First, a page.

What is Tax Deducted at Source (TDS)?
Tax Deducted at Source is actually income tax. Sounds ugly right? Yes, we know. After all, tax is always ugly. Anyway, in this article, we are going to answer a simple question – what is tax deducted at source? You will often come across this term and in case you have no idea what it means, this article will help.
So, what is tax deducted at source?
TDS or tax deducted at source is the income tax you pay Central Government. The only difference with the Income Tax filing as we know is that TDS is paid later like normal income tax. It is rather paid up front. So, does that mean you are paying in advance. Not really, no! What really happens here is that tax is deducted as you earn money and not after you earn it. On the other side, the tax is being collected when you are earning it and not after you pay income tax separately.
Here is a quick illustration:
Normal Income Tax:
You earn >>> You get the money in your bank >>> You pay the tax later.
Tax Deducted at Source:
You earn >>> Tax is deducted from where the income originates >>> The balance after deduction goes to your bank.
Now is it clear? Hopefully it is.
Funny thing about TDS is that it cannot be deducted from all forms of income. There are only specific types of incomes where tax deduction at source takes place.
So, TDS is deducted from which types of incomes?
Here is a quick list:
- From your FDs or Fixed Deposits.
- From your salary.
- From the interest you earn on your savings bank accounts.
- From transactions that you make for real estate sales or purchase (in short, all real estate transactions).
How TDS works?
Now that you have the basic understanding of TDS, this part should be fairly easy to understand. See, when you earn, that income has to come from some source. Right? The source from where the income originates, is the source from where the tax will be deducted. It is that simple!
For instance, let us take the example of fixed deposits. You deposit some money in a Fixed Deposit account. You will earn interest. How pays you this interest? The bank or the organization with whom you have your fixed deposit account. So, the income source is the bank and your income is the interest you earn on your FD.
Now TDS is deducted at the very source of income origin. This means that the TDS will be deducted from the bank. Will the bank pay the tax to the government? Of course NOT. It is your income and hence, you will pay. What really happens is that the bank will deduct the tax from your income and pay the deducted amount to the government. The remaining balance is your net income and it will be credited to your account. It is that simple!
The terms used in TDS
There are some technical terms used in TDS. Actually, there aren’t many and it should be fairly easy for you to remember:
- Deductor: The organization who is tasked with the responsibility of deducting tax at source.
- Deductee: The person from whose income the TDS is being deducted.
- TAN: TAN stands for Tax Deduction and Collection Account Number. It is alphanumeric and a 10-digit number. For paying TDS you need to have TAN.
- PRN: PRN stands for Provisional Receipt Number. Once you pay TDS, you will get a receipt. It contains a number of 15 digits. That is the PRN.
That’s pretty much all you need to know about the terms used in TDS. There are others too but you can simply live without knowing them.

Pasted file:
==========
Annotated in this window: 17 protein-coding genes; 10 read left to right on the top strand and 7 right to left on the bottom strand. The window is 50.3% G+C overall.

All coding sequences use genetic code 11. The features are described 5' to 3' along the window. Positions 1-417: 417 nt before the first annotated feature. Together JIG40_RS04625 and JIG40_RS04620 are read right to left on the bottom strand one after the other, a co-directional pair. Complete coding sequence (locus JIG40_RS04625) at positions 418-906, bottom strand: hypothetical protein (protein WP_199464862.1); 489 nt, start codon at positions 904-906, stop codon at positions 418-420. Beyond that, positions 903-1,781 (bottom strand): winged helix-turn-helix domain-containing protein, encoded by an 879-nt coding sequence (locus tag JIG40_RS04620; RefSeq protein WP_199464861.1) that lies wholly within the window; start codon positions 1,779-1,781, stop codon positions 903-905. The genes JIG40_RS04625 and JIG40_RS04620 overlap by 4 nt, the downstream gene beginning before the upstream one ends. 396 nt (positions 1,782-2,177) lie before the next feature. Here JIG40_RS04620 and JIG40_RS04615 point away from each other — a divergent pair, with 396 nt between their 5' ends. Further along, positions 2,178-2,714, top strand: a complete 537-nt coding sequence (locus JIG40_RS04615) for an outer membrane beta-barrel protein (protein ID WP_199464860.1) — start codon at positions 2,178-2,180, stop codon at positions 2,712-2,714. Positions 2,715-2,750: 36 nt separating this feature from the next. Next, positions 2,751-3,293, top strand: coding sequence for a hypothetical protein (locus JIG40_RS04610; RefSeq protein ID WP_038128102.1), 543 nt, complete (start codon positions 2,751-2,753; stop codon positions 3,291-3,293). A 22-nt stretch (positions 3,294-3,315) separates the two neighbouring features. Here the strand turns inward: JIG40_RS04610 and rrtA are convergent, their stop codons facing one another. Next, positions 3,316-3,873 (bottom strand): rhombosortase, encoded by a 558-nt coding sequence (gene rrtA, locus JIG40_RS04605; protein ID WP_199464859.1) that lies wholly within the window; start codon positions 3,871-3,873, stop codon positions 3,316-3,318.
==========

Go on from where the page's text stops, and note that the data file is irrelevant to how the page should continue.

A look into income sources from which TDS is deducted
Salary: If you are an employee of some company, you earn salary. It is very likely that you already know about TDS because it will be deducted from your salary by your employer. It sucks but it happens. Based on the tax savings declarations you make (for example 80C or 80D investments, LTA, HRA etc.), the employer will deduct TDS and then pay you salary. The TDS thus deducted will go to Income Tax Department and then to government treasury. Now the problem is that sometimes TDS deductions are inaccurate. There is nothing you can do about it at that moment. Later however, while filing yearly income tax at end of the fiscal year, you will get an opportunity to make corrections.
Fixed Deposits: This is a type of investment that you make with banks or some other financial organization offering fixed deposits. Now, by rule, if, at the end of the fiscal year, you earn more than INR 10,000 in interest earning, TDS will be deducted by bank or the financial organization where you have invested in FD. Exactly how much TDS will be deducted? There are three cases to consider:
- You updated your PAN with your bank or financial organization: 10% TDS is deducted.
- You did not update PAN with your bank or financial organization: 20% TDS is deducted.
- You are an NRI: flat 30% will be deducted in form of TDS.
Savings Bank Interest: Same as in case of FD, if interest earnings exceed INR 10,000 in a fiscal year, TDS will be deducted. If PAN is updated, you will lose only 10% and if not, you will end up losing 20%.
Transactions in Real Estate: Any real estate transaction that is above 50 lakhs will invariably attract a TDS of 1%. That’s the flat rate that has been fixed for these kind of transactions.
Please remember that TDS is an approximate calculation. When you eventually file income tax return, you will have to declare your income from all sources as well as your investments. That’s when you will get to know about the exact amount of tax you need to pay. So, if unfortunately, more TDS has been deducted initially, you will be reimbursed for that additional amount. Also remember that you need to mention your income from FD whether or not it attracts TDS.